Broadband Internet Speed Comparison: DSL vs. CablePosted March 24, 2020, 3:45 a.m. by Emil S.
DSL and cable-based Internet services both give speeds higher than the older technology, such as dial-up modems. So now, let's find out what the terms mean, and discuss the relative merits and demerits of each system.
What is DSL?
DSL stands for Digital Subscriber Line. Simply put, it is a method of sending data along a telephone line by modulating the signal so that it works at a higher frequency. Doing this prevents the signal from messing with those signals carrying voice traffic from telephones.
- The internet is not shared with neighbors.
- Each telephone line is dedicated to one property, so there is no need to share.
- DSL offers a moderate speed but with a higher level of security.
- Installation is straightforward, as the modem just needs to be plugged into the telephone socket and then into the router.
- DSL is the more affordable system with longer fixed contracts.
- Speeds slow down the further the user is from the Internet Service Provider's (ISP) hub.
- DSL is not available everywhere. Upload speeds can be slow.
What is Cable Internet?
Many homes already have cable TV provided to their homes. This is done via a coaxial cable, and this same cable is used to bring the internet into a home. It is then connected to a modem. The modem, in turn, will be connected to a router, and the router will broadcast a Wi-Fi signal to all the devices connected to the home network.
- Cable internet allows for multiple levels of speed.
- It also copes better with heavy streaming traffic
- The cable is available more widely.
- As the cable connection to an area is shared among several users, the speed will slow when usage is high.
- Cable has to be installed in a home, which is done by qualified installation engineers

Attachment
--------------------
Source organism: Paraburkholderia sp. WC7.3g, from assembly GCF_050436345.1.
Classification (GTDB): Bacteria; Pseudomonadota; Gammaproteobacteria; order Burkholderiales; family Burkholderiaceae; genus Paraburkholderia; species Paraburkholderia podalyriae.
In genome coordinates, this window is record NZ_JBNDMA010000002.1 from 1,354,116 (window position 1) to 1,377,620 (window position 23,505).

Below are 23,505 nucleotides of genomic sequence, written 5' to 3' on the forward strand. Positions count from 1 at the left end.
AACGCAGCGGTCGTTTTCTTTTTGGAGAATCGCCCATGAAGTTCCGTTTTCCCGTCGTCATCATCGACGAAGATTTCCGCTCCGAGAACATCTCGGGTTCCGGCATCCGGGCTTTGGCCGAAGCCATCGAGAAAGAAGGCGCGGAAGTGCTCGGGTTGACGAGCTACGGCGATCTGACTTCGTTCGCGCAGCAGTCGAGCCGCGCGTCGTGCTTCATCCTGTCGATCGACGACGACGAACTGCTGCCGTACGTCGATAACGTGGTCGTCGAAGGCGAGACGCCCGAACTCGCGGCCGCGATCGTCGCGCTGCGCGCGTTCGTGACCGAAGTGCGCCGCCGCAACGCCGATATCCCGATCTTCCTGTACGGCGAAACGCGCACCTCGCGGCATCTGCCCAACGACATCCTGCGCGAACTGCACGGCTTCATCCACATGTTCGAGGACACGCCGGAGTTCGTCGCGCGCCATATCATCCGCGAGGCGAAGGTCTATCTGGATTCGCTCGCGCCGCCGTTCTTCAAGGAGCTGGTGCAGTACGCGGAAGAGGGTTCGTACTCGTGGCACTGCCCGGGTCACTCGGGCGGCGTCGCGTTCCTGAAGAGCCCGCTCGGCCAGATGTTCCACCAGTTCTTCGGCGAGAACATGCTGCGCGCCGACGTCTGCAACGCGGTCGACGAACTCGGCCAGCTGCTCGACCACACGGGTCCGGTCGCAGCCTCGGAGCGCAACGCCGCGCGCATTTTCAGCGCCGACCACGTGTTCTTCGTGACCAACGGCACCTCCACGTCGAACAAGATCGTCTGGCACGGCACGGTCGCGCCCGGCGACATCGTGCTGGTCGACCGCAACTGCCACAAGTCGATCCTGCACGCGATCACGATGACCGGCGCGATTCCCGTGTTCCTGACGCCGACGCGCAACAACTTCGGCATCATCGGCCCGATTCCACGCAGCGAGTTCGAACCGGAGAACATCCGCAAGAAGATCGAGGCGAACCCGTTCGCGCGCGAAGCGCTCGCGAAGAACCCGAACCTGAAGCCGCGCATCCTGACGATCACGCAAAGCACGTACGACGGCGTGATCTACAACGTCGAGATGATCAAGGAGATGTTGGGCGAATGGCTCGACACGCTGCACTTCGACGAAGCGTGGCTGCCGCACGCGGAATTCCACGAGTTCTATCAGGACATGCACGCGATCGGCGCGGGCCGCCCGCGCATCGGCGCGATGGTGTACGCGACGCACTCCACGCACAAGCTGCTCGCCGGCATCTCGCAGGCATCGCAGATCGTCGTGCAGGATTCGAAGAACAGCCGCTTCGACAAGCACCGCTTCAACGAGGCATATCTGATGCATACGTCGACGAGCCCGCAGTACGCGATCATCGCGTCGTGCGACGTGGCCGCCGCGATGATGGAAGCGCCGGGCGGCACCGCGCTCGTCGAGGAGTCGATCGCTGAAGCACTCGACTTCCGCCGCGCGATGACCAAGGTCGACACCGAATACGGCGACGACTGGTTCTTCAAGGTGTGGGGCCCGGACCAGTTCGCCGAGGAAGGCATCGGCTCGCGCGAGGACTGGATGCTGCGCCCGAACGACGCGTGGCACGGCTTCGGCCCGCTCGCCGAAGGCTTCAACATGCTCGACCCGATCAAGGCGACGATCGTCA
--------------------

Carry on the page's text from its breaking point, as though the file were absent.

- Generally speaking, Cable internet is more expensive than DSL, with more frequent price hikes.
Capping bandwidth places a limit on the quantity of data that can be used by a customer in each month. Speeds can also be capped, which done by monitoring the amount of traffic generated by a customer and then introducing a speed limit.
ISP's imposing these limitations for several reasons:
- Service providers may feel they want to increase the number of customers they can serve. Caps allow the capacity they have on their network to stretch further.
- Caps are set based on customer use, and the service provider will give each one a limit appropriate to them.
- Service providers will aim to be fair when dealing with their customers, and caps prevent some enjoying higher bandwidth than others in the same neighborhood.
To prevent excessively high bandwidth use, some providers fix the level of data transferable every month. Customers going over that limit will find their speed slowing down or face an increase in fees. Capped speeds can easily be increased when a contract is upgraded.
Tips for Improving Internet Speed
Whichever system is in use, speeds can be improved by reducing the number of Internet-enabled devices linked to a home network, use Ethernet cables to connect devices where possible and keep the modem and router up-to-date. Older hardware can slow speeds down.
Factors to consider when making a choice
Firstly, is there a choice? Some areas do not have both systems available. If there is a choice, consider how the internet is used in the home. Homes with a high level of traffic will need higher bandwidth and higher speeds. Also, consider the cost. Faster speeds will mean a higher price.
DSL tends to be slower than cable, and certainly not above 100 Mbps, but usage at peak times will not be affected. DSL is also a cheaper system. Cable Internet will support higher bandwidths supporting speeds of up to 1000 Mbps, with some reaching 2000 Mbps. Cable systems will slow down at peak times when used in an area that will be high.
Cable does cost more, but competition in the sector will work to keep prices down. Performance on both systems will vary from time to time throughout the day, depending on whether the usage is light or not.